January is an optimistic time of promise and possibility, but It can also be overwhelming. So where do we start? As we begin a new year, a new decade, and for me and my husband a new life in a new place, that question reverberates within my mind.
We've all heard the usual “self-help” strategies: create new habits, start small, write out specific goals, etc. Last Wednesday I came up with five general areas for improvement this year. On Thursday I wrote out specific goals, three of which I had already begun a couple of months ago. Friday, I broke down in tears because it all seems impossible. My poor husband Kevin (a yogi and mental health counselor) listened to my Gordian knot of thought for half an hour before slicing through it by asking, "What is the purpose behind your writing or painting? Why do you do it?"
That truly is the beginning, isn't it? It's easy to slide down the rabbit hole of why people do or don't acknowledge us, or why someone has more (friends, money, prestige, etc.) than we do, but those are just distractions. If we focus on why we do what WE do, then the distractions fall away. Thinking in those terms allows us to begin moving forward, taking baby steps, and focus on doing the next thing without the pressure of doing it perfectly.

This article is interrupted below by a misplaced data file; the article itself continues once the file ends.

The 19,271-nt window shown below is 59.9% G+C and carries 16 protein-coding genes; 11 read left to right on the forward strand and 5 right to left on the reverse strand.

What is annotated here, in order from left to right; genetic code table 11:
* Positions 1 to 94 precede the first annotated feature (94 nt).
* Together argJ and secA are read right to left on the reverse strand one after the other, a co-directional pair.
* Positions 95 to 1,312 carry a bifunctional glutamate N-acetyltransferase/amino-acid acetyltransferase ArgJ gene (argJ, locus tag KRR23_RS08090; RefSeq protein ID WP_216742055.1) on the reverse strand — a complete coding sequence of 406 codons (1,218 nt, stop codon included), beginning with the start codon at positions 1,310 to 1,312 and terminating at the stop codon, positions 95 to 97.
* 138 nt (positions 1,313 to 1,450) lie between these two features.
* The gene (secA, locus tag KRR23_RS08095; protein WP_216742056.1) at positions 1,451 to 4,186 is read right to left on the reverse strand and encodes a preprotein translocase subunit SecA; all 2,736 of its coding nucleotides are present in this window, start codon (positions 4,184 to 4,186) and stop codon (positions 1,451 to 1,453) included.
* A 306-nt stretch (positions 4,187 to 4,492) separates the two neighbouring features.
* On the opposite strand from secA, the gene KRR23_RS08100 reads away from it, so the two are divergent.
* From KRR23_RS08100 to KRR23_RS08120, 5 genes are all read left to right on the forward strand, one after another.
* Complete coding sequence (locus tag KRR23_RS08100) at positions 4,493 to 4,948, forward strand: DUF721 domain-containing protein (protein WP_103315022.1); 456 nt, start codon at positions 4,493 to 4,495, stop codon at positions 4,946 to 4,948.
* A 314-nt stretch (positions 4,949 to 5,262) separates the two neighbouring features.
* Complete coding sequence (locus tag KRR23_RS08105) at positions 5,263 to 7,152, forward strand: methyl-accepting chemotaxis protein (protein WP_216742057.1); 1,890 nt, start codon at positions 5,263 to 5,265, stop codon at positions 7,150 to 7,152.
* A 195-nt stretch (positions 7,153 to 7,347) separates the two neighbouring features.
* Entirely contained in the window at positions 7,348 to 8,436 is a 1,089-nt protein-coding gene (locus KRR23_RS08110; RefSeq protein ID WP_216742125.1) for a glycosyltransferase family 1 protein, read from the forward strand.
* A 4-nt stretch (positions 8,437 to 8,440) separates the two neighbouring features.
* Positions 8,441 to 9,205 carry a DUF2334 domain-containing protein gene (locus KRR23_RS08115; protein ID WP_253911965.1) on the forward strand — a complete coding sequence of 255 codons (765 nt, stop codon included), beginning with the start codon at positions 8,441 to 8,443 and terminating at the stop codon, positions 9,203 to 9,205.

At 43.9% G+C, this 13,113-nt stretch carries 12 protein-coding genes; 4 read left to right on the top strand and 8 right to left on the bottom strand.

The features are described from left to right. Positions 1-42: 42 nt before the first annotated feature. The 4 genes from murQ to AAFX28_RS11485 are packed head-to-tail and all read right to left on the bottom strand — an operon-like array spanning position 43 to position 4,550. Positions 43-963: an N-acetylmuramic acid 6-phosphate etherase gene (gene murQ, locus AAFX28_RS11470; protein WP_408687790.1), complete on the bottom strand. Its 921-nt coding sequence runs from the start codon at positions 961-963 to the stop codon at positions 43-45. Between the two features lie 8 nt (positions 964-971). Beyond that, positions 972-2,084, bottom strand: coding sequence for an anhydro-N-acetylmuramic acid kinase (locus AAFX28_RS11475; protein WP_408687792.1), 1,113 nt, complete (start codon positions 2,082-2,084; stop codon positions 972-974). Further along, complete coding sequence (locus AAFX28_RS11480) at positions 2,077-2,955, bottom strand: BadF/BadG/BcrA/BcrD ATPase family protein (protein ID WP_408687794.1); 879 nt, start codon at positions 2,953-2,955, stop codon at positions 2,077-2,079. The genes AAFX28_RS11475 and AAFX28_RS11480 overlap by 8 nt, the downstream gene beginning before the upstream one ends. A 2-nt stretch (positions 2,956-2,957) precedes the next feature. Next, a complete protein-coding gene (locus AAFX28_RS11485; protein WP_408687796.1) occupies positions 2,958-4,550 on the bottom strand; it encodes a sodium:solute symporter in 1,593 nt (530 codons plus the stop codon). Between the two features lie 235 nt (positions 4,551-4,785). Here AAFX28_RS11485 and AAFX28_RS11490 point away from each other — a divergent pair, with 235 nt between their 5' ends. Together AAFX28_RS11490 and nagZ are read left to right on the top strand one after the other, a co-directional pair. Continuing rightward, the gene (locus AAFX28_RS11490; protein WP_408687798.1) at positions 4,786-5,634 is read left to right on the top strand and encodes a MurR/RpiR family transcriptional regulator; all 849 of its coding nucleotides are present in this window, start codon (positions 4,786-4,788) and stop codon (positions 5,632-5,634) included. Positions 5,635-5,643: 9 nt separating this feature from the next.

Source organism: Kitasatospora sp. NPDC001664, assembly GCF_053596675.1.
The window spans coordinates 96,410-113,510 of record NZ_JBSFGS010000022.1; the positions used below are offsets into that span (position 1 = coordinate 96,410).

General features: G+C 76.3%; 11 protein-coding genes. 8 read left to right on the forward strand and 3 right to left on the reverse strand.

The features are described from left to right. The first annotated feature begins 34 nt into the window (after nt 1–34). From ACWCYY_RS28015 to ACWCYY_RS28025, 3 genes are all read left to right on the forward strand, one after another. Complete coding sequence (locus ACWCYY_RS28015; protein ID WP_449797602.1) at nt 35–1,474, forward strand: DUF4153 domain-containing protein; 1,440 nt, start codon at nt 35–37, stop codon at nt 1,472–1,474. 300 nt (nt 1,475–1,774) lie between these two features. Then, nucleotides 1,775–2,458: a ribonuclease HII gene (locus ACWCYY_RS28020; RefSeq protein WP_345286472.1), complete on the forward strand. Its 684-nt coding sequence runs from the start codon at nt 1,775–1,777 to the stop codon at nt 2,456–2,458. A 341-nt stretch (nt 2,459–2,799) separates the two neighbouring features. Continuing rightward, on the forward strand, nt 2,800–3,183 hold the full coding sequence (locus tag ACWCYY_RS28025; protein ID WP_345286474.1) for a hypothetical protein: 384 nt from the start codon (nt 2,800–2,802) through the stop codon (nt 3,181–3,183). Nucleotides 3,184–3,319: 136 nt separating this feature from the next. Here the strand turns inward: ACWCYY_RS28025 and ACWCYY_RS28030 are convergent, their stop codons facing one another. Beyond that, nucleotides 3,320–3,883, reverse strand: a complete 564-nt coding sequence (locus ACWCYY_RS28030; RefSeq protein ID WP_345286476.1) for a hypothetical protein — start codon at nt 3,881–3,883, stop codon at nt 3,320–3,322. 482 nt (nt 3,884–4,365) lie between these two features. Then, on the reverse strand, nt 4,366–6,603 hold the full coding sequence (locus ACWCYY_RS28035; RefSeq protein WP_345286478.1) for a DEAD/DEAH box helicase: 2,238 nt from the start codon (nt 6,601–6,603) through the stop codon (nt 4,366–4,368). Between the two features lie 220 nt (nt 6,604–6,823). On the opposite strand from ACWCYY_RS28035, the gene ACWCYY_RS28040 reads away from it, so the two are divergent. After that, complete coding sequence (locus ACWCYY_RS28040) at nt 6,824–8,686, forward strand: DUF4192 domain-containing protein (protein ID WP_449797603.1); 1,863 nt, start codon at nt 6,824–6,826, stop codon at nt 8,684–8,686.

For me, it all begins with love. My paintings and writing serve the same purpose, to share my absolute wonder at the grace and significance of every atom, plant, animal, human, and experience in this Creation. I create paintings to reveal the beauty and intrinsic value of the creatures we share the world with. And I write to help people let go of the distractions that often cause us misery, focusing instead on what truly matters - the beauty and intrinsic value of ourselves and our experiences.
As life happens, we will lose our focus. It's unavoidable. But when things spin out of control, don't simply ask why. Ask yourself why you're there doing what you're doing. As Father Laurence founding Abbott of the New Skete monastery puts it in the book In the Spirit of Happiness, "Always keep in mind the reason you have come." Begin at the beginning.